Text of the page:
Tuesday, March 11, 2008

French Food

The meat pie that provided 3 scrumptious meals is history, and I had to think hard about why it was such a savory dish.

The combination of bacon, red wine, meat, onion, carrots, mushrooms, garlic and herbs and spices is dynamite, a typically French concoction with a flavor that never stops. Consider that these are typically common ingredients, no shopping at the inconvenient ethnic food store, no expensive ingredients, no fancy cooking technicques, no sinkful of dirty pots and skillets--have we found the perfect meal? Just add a salad and some bread. Actually, I added a couple small potatoes to the mix, so it even had starch, especially if you count the pre-made pie crust which you better do.

The time involved is the chopping and slicing, browning, and then a stint in the oven. Most home-cooked meals involve slicing and chopping. Now that I am not in the work force, I have found a new cooking process, which I do in steps, and it does make life easy.

Step 1. Round up all the ingredients. Put the non-perishables together on the counter, and put the stuff that needs to remain refrigerated together in the fridge. If you need to bring an item to room temp, this is the time to do it.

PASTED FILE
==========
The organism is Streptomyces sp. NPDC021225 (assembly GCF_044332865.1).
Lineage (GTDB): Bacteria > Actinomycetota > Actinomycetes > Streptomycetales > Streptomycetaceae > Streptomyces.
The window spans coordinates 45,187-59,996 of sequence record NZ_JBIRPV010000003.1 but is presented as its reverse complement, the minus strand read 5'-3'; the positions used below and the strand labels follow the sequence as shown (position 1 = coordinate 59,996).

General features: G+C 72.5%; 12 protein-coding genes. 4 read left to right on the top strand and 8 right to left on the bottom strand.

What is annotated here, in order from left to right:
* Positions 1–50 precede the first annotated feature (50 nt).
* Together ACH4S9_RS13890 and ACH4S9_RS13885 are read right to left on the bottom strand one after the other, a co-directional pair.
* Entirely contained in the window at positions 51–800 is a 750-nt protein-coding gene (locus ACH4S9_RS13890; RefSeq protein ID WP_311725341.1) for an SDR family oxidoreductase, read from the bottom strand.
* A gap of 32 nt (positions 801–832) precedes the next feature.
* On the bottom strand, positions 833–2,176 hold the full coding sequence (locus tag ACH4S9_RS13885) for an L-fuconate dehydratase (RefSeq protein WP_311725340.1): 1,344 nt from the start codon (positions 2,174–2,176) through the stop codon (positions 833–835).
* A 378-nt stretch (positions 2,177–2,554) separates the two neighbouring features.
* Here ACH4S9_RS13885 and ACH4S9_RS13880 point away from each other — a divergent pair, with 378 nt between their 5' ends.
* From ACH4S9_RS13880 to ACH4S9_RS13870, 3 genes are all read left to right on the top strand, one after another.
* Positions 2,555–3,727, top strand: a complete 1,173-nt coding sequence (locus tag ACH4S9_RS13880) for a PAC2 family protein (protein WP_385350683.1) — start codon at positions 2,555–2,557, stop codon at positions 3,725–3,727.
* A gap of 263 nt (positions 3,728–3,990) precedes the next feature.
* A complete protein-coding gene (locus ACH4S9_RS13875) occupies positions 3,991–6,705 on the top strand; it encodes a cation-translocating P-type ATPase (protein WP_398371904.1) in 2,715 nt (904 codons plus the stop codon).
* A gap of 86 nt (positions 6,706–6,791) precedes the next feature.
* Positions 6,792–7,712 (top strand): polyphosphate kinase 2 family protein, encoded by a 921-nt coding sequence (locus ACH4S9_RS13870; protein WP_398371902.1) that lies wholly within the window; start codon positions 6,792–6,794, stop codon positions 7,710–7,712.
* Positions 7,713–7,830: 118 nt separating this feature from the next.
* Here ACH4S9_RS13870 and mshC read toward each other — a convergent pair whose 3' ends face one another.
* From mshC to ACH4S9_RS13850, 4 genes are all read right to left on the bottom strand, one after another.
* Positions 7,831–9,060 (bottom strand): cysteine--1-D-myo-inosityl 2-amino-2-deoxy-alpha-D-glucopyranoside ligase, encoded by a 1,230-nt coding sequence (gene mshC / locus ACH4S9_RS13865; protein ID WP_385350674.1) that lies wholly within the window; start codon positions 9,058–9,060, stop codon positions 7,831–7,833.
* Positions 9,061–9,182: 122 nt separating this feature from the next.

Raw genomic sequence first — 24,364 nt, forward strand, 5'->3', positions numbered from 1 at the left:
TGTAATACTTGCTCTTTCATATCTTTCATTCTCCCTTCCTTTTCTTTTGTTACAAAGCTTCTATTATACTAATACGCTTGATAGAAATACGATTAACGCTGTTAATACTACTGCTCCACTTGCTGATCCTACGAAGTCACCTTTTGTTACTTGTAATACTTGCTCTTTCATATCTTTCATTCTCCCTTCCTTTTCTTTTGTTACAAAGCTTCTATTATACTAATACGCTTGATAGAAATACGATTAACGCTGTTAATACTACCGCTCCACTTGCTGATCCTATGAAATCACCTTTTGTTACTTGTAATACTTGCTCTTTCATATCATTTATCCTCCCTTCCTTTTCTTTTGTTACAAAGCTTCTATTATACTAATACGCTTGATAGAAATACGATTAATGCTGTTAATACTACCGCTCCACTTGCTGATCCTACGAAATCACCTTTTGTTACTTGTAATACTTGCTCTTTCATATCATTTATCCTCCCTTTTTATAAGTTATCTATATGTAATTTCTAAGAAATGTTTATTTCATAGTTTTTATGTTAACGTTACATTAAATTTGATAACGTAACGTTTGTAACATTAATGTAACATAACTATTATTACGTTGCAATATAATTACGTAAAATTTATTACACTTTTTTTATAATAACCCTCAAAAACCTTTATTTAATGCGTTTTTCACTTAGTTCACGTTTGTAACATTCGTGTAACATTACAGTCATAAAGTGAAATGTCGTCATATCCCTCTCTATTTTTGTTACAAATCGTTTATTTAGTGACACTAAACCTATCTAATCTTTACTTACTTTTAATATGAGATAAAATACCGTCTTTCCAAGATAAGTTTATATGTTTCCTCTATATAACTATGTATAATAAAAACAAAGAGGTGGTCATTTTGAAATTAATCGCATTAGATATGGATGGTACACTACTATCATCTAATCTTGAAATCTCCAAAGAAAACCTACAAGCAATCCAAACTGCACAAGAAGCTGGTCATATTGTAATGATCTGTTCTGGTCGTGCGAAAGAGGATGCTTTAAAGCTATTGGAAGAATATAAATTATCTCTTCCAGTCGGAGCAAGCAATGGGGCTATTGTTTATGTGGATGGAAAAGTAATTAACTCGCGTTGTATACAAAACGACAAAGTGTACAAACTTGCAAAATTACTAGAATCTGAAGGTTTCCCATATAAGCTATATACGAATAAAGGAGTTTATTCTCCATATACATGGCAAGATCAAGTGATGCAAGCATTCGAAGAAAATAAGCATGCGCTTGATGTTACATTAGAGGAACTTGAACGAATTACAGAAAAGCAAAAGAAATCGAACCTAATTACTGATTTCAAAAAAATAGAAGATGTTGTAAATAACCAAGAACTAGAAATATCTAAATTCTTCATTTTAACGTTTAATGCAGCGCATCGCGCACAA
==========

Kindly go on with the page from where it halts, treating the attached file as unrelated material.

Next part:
Step 2. Prep. Measure out anything that needs measuring, and do the sliicing and chopping. Cover anything that will dry out.

Step 3. The actually cooking. In the case of the meat pie, there is a slow simmer in the oven, then the crust is put on the "pie," and the pie is baked.

Naturally the time will be the same, but the work is broken up, so and the steps can occur hours apart and the cooking chore is not so onerous. This works for me.

I am thinking of blowing off this writing blog and starting a money-saving tips blog, since I have been through several recessions, layoffs, and various financial crises and know a bit about belt tightening and it looks like we're due for a spell of it. I'll let you know.

The new blog, should I start it, will be The Cheeseparer. Cool, eh? Now go make a yummy pie, or ragout, or something bourgignon or au vin.


1 comment:

Zer said...

Just tripped over your blog as I was hunting for something (I forget what) and love the way you break down the cooking process. I'm a slow cook and appreciate seeing how even I can do a full recipe, if I handle it in stages. I'll be ba-a-ack! ~Zer in SoCal